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Catalina fox population stabilizes, still endangered

Catalina Island Conservancy Director of Conservation and Wildlife Management Julie King carefully checks wild Island fox trappings conducted in late 2012. (Bob Rhein)
March 25, 2013 12:00:00 AM PDT
The population of foxes on Catalina Island has stabilized after near extinction, the Catalina Island Conservancy announced Friday.

The fox population on the island became threatened 13 years ago after an outbreak of canine distemper virus (CDV) killed large numbers of the foxes. It's believed the CDV was possibly introduced onto the island by a stowaway raccoon.

The Catalina Island Conservancy completed an island-wide trapping survey for 2012 and determined there were approximately 1,500 individual foxes on the island. That's down from the 2011 estimate of 1,542, a slight decrease but within the same range, according to Catalina Island Conservancy Director of Conservation and Wildlife Management Julie King.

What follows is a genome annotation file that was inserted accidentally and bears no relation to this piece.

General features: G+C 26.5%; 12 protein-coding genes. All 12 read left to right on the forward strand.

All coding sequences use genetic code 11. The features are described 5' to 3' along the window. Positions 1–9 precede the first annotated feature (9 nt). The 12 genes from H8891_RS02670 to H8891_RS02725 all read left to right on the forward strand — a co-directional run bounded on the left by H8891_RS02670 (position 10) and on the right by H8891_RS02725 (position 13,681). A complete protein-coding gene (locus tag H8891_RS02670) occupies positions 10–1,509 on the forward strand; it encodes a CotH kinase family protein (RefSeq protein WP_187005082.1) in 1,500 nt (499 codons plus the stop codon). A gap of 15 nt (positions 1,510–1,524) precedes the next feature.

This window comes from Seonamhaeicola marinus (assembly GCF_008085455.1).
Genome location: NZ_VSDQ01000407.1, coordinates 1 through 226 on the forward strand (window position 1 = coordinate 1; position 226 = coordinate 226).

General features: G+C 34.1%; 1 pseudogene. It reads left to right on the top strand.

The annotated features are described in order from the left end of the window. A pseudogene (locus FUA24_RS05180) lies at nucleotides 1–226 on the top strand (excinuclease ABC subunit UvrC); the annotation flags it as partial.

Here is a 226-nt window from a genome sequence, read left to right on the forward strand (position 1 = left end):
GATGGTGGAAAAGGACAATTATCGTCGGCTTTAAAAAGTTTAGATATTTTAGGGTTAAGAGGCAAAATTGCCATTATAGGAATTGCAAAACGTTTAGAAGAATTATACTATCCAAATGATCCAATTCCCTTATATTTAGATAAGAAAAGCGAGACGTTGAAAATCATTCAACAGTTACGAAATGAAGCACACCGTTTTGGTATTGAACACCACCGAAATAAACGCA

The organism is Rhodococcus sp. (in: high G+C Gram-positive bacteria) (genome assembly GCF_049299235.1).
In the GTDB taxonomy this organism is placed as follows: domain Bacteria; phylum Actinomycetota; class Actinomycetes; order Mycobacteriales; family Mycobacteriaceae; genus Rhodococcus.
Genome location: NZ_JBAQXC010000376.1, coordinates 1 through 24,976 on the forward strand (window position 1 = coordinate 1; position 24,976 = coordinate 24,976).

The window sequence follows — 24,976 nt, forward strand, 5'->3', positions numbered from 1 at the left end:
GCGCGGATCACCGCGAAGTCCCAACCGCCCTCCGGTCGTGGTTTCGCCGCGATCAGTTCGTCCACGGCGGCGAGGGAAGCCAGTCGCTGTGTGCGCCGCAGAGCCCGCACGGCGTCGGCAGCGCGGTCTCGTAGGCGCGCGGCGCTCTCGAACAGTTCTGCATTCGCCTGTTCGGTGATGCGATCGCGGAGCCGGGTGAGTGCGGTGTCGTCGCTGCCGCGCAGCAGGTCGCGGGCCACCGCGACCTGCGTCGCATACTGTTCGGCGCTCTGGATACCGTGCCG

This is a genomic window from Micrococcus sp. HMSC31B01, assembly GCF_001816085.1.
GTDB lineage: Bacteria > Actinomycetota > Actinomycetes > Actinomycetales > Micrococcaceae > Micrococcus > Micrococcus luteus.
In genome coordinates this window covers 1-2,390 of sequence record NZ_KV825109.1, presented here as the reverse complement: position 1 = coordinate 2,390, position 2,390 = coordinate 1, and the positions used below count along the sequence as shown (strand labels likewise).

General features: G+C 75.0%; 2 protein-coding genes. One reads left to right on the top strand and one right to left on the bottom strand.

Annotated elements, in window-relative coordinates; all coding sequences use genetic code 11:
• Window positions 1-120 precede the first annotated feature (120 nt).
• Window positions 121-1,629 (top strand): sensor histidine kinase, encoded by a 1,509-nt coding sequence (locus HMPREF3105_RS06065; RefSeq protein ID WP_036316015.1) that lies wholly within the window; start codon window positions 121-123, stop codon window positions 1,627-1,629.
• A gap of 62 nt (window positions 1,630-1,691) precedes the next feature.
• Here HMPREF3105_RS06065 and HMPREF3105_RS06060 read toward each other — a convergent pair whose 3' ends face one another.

The Catalina Island fox is still on the "threatened species" California Dept. of Fish and Wildlife list, and is listed as "endangered" by the U.S. Fish and Wildlife Service.

The Conservancy spokesperson said "human activities contributed to more than half of the 24 fox mortalities documented in 2012. Although vehicle trauma remains the highest cause of documented fox mortality, several foxes were killed by off-leash dogs, drowning in water containers, or becoming trapped in trash containers without adequate lids."

Conservancy biologists will continue a vaccination program to protect at least 300 foxes from CDV and rabies. Weekly aerial monitoring of foxes' radio collars will continue.


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